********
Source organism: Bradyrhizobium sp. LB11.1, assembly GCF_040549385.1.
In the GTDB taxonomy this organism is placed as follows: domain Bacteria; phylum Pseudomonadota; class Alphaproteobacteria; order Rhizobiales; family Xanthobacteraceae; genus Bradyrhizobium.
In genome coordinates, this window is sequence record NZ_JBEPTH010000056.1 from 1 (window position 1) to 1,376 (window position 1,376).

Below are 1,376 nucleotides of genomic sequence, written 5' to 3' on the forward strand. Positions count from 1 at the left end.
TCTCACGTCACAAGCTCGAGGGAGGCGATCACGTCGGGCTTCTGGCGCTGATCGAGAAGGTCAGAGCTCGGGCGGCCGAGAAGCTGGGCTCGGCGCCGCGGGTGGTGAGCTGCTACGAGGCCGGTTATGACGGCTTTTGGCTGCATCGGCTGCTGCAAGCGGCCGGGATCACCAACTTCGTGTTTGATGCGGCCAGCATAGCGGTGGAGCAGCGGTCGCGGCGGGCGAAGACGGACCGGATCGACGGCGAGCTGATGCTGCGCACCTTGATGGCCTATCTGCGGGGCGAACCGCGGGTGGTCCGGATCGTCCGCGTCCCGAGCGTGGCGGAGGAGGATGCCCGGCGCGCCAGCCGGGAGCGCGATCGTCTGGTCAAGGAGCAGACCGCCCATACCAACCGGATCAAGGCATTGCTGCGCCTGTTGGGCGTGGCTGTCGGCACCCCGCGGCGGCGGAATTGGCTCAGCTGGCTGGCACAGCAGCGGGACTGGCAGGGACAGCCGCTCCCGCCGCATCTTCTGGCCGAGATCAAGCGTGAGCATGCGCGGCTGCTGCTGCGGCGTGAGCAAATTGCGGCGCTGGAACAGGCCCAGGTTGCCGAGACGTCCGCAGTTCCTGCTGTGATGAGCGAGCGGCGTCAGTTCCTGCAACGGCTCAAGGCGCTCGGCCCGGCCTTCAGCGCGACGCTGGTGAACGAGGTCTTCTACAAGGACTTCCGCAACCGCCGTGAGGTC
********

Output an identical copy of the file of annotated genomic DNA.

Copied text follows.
Source organism: Bradyrhizobium sp. LB11.1, assembly GCF_040549385.1.
In the GTDB taxonomy this organism is placed as follows: domain Bacteria; phylum Pseudomonadota; class Alphaproteobacteria; order Rhizobiales; family Xanthobacteraceae; genus Bradyrhizobium.
In genome coordinates, this window is sequence record NZ_JBEPTH010000056.1 from 1 (window position 1) to 1,376 (window position 1,376).

Below are 1,376 nucleotides of genomic sequence, written 5' to 3' on the forward strand. Positions count from 1 at the left end.
TCTCACGTCACAAGCTCGAGGGAGGCGATCACGTCGGGCTTCTGGCGCTGATCGAGAAGGTCAGAGCTCGGGCGGCCGAGAAGCTGGGCTCGGCGCCGCGGGTGGTGAGCTGCTACGAGGCCGGTTATGACGGCTTTTGGCTGCATCGGCTGCTGCAAGCGGCCGGGATCACCAACTTCGTGTTTGATGCGGCCAGCATAGCGGTGGAGCAGCGGTCGCGGCGGGCGAAGACGGACCGGATCGACGGCGAGCTGATGCTGCGCACCTTGATGGCCTATCTGCGGGGCGAACCGCGGGTGGTCCGGATCGTCCGCGTCCCGAGCGTGGCGGAGGAGGATGCCCGGCGCGCCAGCCGGGAGCGCGATCGTCTGGTCAAGGAGCAGACCGCCCATACCAACCGGATCAAGGCATTGCTGCGCCTGTTGGGCGTGGCTGTCGGCACCCCGCGGCGGCGGAATTGGCTCAGCTGGCTGGCACAGCAGCGGGACTGGCAGGGACAGCCGCTCCCGCCGCATCTTCTGGCCGAGATCAAGCGTGAGCATGCGCGGCTGCTGCTGCGGCGTGAGCAAATTGCGGCGCTGGAACAGGCCCAGGTTGCCGAGACGTCCGCAGTTCCTGCTGTGATGAGCGAGCGGCGTCAGTTCCTGCAACGGCTCAAGGCGCTCGGCCCGGCCTTCAGCGCGACGCTGGTGAACGAGGTCTTCTACAAGGACTTCCGCAACCGCCGTGAGGTC